Anyone remotely aware of the Bible knows the story of Adam and Eve and their eating of the tree of knowledge of good and evil. Every child can recite the story’s main points from attending Sunday school or listening to bedtime stories. Perhaps because the story is so familiar, we tend to overlook one simple yet profound element of the story.

When Adam and Eve sinned, they realized their nakedness for the first time. We are told they sewed fig leaves together and made some loincloths because they felt shame (Genesis 3:7). Furthermore, their shame caused them to hide from God (as if he did not already know what they looked like when naked). This may seem a bit funny or even strange. After all, God did not seem to mind their nudity before they sinned. However, we must also note that it is rather foolish to believe they can conceal their guilt by a patch of leaves.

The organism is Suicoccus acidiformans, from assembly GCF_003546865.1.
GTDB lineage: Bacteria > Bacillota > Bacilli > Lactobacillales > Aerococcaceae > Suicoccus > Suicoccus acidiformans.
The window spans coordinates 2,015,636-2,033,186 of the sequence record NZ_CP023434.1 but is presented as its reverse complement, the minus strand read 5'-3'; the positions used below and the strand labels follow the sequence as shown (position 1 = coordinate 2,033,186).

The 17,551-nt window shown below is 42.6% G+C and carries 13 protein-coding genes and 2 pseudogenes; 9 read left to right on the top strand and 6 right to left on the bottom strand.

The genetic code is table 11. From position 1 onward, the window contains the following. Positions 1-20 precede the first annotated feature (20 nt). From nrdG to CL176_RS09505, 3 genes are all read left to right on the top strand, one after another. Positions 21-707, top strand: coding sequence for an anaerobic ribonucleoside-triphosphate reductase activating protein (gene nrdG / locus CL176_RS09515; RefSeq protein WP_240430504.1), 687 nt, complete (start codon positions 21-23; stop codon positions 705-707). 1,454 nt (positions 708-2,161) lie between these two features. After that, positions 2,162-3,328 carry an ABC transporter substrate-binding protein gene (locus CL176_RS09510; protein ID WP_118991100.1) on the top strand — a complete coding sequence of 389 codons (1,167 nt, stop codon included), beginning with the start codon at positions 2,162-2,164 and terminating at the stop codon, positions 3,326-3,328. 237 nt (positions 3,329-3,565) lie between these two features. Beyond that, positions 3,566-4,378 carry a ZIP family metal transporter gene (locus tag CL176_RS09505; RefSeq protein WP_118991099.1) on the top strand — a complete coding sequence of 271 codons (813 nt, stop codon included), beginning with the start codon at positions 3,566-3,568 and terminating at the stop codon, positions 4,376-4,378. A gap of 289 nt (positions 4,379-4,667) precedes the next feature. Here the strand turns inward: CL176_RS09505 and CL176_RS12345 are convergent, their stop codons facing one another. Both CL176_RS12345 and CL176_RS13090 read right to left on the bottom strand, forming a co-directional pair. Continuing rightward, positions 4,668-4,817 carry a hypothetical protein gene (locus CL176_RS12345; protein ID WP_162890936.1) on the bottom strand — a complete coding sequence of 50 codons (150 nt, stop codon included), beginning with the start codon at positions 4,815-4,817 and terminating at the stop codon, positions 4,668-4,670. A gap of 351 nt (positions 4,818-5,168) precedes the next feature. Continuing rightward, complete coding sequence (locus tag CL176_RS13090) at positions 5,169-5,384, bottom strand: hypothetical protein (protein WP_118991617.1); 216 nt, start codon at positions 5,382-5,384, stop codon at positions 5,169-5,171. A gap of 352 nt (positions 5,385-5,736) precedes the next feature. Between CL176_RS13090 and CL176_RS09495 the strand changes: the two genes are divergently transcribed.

After God questions them about their actions, God sentences judgment on Adam, Eve, and the serpent. Adam follows this by naming his wife Eve, meaning “to give life.” Interestingly, though, a juxtaposition immediately follows. Quickly reading verse 21, one may overlook what actually takes place, but the New Living Translation explicitly calls it out:

Did you catch that? Most translations simply read “skins.” However, the NLT reminds us where those skins came from—dead animals.

In verse 20, Adam gives his wife a name that means “to give life,” but in verse 21, God takes life. Furthermore, God takes (e.g., sacrifices) an animal’s life to provide a covering for Adam and Eve. What we see here in Genesis 3 is God’s first sacrificial gift to cover the sins and shame of humanity. This sacrificial system would later be practiced by the Israelites and concluded approximately 4,000 years after Adam with the death of Jesus Christ. David tells us in Psalm 32:1, ”Blessed is the one whose transgression is forgiven, whose sin is covered. (ESV)” Though Adam and Eve received punishment for their sin, they also were the recipients of God’s blessing and forgiveness.